Arctic sea ice thinning at double the rate previously thought, scientists say
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Arctic sea ice may be thinning at twice the rate previously thought, a team of climate scientists believe.
Sea ice thickness is a sensitive indicator of Arctic climate change and is in long-term decline, despite significant variability on a yearly basis.
Using data harvested from two climate monitoring satellites (Envisat and CryoSat-2), researchers from University College London (UCL) hypothesised that a decreasing amount of ice is being hidden below the waterline by the weight of overlying snow, which could suggest that sea ice thickness may be declining faster than previously calculated in some regions.
Sea ice cover moderates the exchange of moisture, heat and momentum between the atmosphere and the polar oceans, influencing regional ecosystems, hemispheric weather patterns and global climate.
Thicker sea ice is more thermally insulating and limits heat transfer from the ocean to the atmosphere in winter. Therefore, a thinning of the sea ice risks causing global temperatures to increase even further beyond the rises already caused by human-made climate change.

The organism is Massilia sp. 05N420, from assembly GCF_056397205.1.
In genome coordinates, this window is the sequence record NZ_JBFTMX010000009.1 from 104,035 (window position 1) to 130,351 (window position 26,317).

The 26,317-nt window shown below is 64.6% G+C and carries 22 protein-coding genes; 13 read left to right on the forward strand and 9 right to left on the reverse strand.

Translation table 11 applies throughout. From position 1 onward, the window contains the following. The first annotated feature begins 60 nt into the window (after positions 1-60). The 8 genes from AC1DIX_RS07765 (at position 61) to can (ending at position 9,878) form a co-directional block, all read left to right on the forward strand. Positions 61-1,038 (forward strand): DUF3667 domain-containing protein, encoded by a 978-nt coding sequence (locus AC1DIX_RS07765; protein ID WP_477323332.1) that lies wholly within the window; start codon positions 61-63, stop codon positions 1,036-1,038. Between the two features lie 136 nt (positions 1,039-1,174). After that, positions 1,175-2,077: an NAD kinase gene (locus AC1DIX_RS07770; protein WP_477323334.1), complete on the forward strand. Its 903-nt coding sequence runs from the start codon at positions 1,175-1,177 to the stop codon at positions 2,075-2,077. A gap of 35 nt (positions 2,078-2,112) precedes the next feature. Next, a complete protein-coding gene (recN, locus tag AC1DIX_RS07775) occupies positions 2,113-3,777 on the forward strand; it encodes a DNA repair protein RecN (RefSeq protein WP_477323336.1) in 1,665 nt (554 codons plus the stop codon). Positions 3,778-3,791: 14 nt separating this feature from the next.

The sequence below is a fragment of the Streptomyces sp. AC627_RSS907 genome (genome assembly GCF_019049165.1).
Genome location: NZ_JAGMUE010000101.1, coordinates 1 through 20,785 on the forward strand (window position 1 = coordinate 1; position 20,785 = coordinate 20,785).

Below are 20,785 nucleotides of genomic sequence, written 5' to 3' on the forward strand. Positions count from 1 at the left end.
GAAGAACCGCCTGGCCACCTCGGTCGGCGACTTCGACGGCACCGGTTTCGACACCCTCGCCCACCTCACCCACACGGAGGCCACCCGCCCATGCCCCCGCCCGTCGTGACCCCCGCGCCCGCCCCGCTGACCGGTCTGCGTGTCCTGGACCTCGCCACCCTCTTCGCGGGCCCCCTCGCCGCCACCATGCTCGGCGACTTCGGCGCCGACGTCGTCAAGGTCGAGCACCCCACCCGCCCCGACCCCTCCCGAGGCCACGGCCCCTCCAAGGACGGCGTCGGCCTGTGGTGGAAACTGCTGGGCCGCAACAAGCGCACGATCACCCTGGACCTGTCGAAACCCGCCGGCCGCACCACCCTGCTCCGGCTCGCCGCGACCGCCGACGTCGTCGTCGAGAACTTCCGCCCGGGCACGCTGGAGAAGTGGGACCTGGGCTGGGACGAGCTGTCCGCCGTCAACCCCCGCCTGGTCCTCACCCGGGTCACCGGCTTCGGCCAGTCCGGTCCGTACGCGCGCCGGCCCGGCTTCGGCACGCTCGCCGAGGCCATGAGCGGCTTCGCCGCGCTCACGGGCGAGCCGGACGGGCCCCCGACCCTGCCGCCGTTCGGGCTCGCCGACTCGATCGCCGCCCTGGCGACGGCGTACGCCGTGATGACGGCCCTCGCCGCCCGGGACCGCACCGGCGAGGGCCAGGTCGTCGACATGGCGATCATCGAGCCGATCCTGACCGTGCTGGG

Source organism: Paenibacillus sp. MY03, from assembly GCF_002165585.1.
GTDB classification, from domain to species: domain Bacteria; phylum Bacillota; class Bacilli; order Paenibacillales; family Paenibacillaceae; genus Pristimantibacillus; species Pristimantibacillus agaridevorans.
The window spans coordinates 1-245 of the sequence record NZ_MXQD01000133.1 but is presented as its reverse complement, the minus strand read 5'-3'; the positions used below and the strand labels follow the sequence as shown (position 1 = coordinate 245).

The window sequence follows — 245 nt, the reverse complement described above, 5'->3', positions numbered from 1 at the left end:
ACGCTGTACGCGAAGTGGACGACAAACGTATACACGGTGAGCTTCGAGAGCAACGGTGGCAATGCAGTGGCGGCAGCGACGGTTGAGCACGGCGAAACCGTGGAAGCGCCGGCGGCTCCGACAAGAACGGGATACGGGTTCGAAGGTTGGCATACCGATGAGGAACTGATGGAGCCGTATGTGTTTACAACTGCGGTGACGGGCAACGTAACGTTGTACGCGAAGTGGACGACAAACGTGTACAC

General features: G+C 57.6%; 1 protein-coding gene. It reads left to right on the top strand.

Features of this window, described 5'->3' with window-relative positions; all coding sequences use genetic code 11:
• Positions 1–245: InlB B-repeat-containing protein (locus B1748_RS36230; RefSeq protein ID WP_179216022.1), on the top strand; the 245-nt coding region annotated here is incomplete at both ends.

While continuous and consistent monitoring of pan-Arctic sea ice thickness has not been possible until relatively recently, a combination of different techniques has suggested a significant decline in thickness since 1950. Satellite altimeters using both radar and lidar have provided a valuable record of changing sea ice thickness, but have often been limited for various reasons.
The UCL team also said the sea ice thinning in the coastal Arctic seas could disrupt human activity in the region such as shipping along the Northern Sea Route, as well as the extraction of resources from the sea floor, such as oil, gas and minerals.
“More ships following the route around Siberia would reduce the fuel and carbon emissions necessary to move goods around the world, particularly between China and Europe,” said UCL’s Robbie Mallett, the study’s lead author. “However, it also raises the risk of fuel spillages in the Arctic, the consequences of which could be dire.
“The thinning of coastal sea ice is also worrying for indigenous communities, as it leaves settlements on the coast increasingly exposed to strong weather and wave action from the emerging ocean.”
They researchers believe that the rate of sea ice decline in the coastal regions of the Arctic was 70 to 100 per cent faster than previously thought.
Study co-author professor Julienne Stroeve, of UCL Earth Sciences, said: “There are a number of uncertainties in measuring sea ice thickness, but we believe our new calculations are a major step forward in terms of more accurately interpreting the data we have from satellites.
“We hope this work can be used to better assess the performance of climate models that forecast the effects of long-term climate change in the Arctic – a region that is warming at three times the global rate and whose millions of square kilometres of ice are essential for keeping the planet cool.”
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